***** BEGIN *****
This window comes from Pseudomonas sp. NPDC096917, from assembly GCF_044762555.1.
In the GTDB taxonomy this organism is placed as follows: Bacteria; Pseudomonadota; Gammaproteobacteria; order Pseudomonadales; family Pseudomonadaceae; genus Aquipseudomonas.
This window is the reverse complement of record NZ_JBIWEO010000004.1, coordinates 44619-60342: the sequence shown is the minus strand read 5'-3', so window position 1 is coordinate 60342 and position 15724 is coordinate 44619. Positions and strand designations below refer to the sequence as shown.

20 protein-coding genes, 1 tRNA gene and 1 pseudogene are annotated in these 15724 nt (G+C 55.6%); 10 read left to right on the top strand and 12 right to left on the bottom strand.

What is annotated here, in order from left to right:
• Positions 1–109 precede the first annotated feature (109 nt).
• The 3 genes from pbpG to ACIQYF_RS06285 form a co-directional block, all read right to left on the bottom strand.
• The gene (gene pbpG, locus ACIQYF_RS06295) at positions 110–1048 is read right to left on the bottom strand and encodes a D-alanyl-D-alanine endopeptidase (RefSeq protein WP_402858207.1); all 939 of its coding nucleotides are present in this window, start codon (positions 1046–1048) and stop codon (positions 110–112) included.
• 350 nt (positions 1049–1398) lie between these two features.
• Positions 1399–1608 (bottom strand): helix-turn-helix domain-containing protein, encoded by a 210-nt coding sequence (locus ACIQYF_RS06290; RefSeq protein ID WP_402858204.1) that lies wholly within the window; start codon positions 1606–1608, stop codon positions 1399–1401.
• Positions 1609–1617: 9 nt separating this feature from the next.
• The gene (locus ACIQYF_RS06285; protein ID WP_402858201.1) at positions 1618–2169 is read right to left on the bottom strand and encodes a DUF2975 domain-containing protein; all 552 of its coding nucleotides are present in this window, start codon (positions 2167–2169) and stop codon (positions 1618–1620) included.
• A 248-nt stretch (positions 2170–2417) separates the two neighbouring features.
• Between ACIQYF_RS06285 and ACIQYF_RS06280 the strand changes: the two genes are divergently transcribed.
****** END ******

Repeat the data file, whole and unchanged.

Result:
This window comes from Pseudomonas sp. NPDC096917, from assembly GCF_044762555.1.
In the GTDB taxonomy this organism is placed as follows: Bacteria; Pseudomonadota; Gammaproteobacteria; order Pseudomonadales; family Pseudomonadaceae; genus Aquipseudomonas.
This window is the reverse complement of record NZ_JBIWEO010000004.1, coordinates 44619-60342: the sequence shown is the minus strand read 5'-3', so window position 1 is coordinate 60342 and position 15724 is coordinate 44619. Positions and strand designations below refer to the sequence as shown.

20 protein-coding genes, 1 tRNA gene and 1 pseudogene are annotated in these 15724 nt (G+C 55.6%); 10 read left to right on the top strand and 12 right to left on the bottom strand.

What is annotated here, in order from left to right:
• Positions 1–109 precede the first annotated feature (109 nt).
• The 3 genes from pbpG to ACIQYF_RS06285 form a co-directional block, all read right to left on the bottom strand.
• The gene (gene pbpG, locus ACIQYF_RS06295) at positions 110–1048 is read right to left on the bottom strand and encodes a D-alanyl-D-alanine endopeptidase (RefSeq protein WP_402858207.1); all 939 of its coding nucleotides are present in this window, start codon (positions 1046–1048) and stop codon (positions 110–112) included.
• 350 nt (positions 1049–1398) lie between these two features.
• Positions 1399–1608 (bottom strand): helix-turn-helix domain-containing protein, encoded by a 210-nt coding sequence (locus ACIQYF_RS06290; RefSeq protein ID WP_402858204.1) that lies wholly within the window; start codon positions 1606–1608, stop codon positions 1399–1401.
• Positions 1609–1617: 9 nt separating this feature from the next.
• The gene (locus ACIQYF_RS06285; protein ID WP_402858201.1) at positions 1618–2169 is read right to left on the bottom strand and encodes a DUF2975 domain-containing protein; all 552 of its coding nucleotides are present in this window, start codon (positions 2167–2169) and stop codon (positions 1618–1620) included.
• A 248-nt stretch (positions 2170–2417) separates the two neighbouring features.
• Between ACIQYF_RS06285 and ACIQYF_RS06280 the strand changes: the two genes are divergently transcribed.